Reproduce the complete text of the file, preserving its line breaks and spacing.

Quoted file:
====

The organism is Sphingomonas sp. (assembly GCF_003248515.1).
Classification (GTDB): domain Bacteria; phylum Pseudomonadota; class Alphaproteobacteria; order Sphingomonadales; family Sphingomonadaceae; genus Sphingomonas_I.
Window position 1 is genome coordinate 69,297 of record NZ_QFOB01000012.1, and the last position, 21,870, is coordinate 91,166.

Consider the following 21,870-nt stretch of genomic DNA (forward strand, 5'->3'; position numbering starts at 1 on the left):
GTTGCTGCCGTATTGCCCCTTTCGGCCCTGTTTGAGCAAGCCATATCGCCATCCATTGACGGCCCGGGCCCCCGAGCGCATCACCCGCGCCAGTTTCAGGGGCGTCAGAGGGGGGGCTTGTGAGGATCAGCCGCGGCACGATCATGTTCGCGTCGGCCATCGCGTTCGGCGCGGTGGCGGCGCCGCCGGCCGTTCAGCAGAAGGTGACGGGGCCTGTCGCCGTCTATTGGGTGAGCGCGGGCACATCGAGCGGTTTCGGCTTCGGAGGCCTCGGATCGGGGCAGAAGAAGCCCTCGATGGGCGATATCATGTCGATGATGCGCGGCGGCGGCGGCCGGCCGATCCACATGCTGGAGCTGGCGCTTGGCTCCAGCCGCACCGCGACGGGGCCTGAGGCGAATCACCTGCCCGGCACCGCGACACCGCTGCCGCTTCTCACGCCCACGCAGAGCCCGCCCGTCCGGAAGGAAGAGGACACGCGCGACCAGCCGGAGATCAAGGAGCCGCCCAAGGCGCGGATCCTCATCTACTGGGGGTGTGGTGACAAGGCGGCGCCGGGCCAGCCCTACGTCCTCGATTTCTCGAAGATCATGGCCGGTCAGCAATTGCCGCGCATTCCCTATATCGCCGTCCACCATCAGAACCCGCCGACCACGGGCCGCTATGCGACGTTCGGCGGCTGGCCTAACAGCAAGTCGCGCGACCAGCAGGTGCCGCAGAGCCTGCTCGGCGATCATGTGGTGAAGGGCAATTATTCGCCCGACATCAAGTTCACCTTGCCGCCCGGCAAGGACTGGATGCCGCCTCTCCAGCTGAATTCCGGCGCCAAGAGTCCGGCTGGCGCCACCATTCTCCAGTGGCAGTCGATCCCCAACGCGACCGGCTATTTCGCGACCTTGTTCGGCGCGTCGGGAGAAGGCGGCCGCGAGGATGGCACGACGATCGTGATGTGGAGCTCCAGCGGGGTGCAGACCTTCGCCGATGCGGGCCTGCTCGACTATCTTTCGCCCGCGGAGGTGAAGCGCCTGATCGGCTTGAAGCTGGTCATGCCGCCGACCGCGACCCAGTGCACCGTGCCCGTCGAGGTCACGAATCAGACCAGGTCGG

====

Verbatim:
The organism is Sphingomonas sp. (assembly GCF_003248515.1).
Classification (GTDB): domain Bacteria; phylum Pseudomonadota; class Alphaproteobacteria; order Sphingomonadales; family Sphingomonadaceae; genus Sphingomonas_I.
Window position 1 is genome coordinate 69,297 of record NZ_QFOB01000012.1, and the last position, 21,870, is coordinate 91,166.

Consider the following 21,870-nt stretch of genomic DNA (forward strand, 5'->3'; position numbering starts at 1 on the left):
GTTGCTGCCGTATTGCCCCTTTCGGCCCTGTTTGAGCAAGCCATATCGCCATCCATTGACGGCCCGGGCCCCCGAGCGCATCACCCGCGCCAGTTTCAGGGGCGTCAGAGGGGGGGCTTGTGAGGATCAGCCGCGGCACGATCATGTTCGCGTCGGCCATCGCGTTCGGCGCGGTGGCGGCGCCGCCGGCCGTTCAGCAGAAGGTGACGGGGCCTGTCGCCGTCTATTGGGTGAGCGCGGGCACATCGAGCGGTTTCGGCTTCGGAGGCCTCGGATCGGGGCAGAAGAAGCCCTCGATGGGCGATATCATGTCGATGATGCGCGGCGGCGGCGGCCGGCCGATCCACATGCTGGAGCTGGCGCTTGGCTCCAGCCGCACCGCGACGGGGCCTGAGGCGAATCACCTGCCCGGCACCGCGACACCGCTGCCGCTTCTCACGCCCACGCAGAGCCCGCCCGTCCGGAAGGAAGAGGACACGCGCGACCAGCCGGAGATCAAGGAGCCGCCCAAGGCGCGGATCCTCATCTACTGGGGGTGTGGTGACAAGGCGGCGCCGGGCCAGCCCTACGTCCTCGATTTCTCGAAGATCATGGCCGGTCAGCAATTGCCGCGCATTCCCTATATCGCCGTCCACCATCAGAACCCGCCGACCACGGGCCGCTATGCGACGTTCGGCGGCTGGCCTAACAGCAAGTCGCGCGACCAGCAGGTGCCGCAGAGCCTGCTCGGCGATCATGTGGTGAAGGGCAATTATTCGCCCGACATCAAGTTCACCTTGCCGCCCGGCAAGGACTGGATGCCGCCTCTCCAGCTGAATTCCGGCGCCAAGAGTCCGGCTGGCGCCACCATTCTCCAGTGGCAGTCGATCCCCAACGCGACCGGCTATTTCGCGACCTTGTTCGGCGCGTCGGGAGAAGGCGGCCGCGAGGATGGCACGACGATCGTGATGTGGAGCTCCAGCGGGGTGCAGACCTTCGCCGATGCGGGCCTGCTCGACTATCTTTCGCCCGCGGAGGTGAAGCGCCTGATCGGCTTGAAGCTGGTCATGCCGCCGACCGCGACCCAGTGCACCGTGCCCGTCGAGGTCACGAATCAGACCAGGTCGG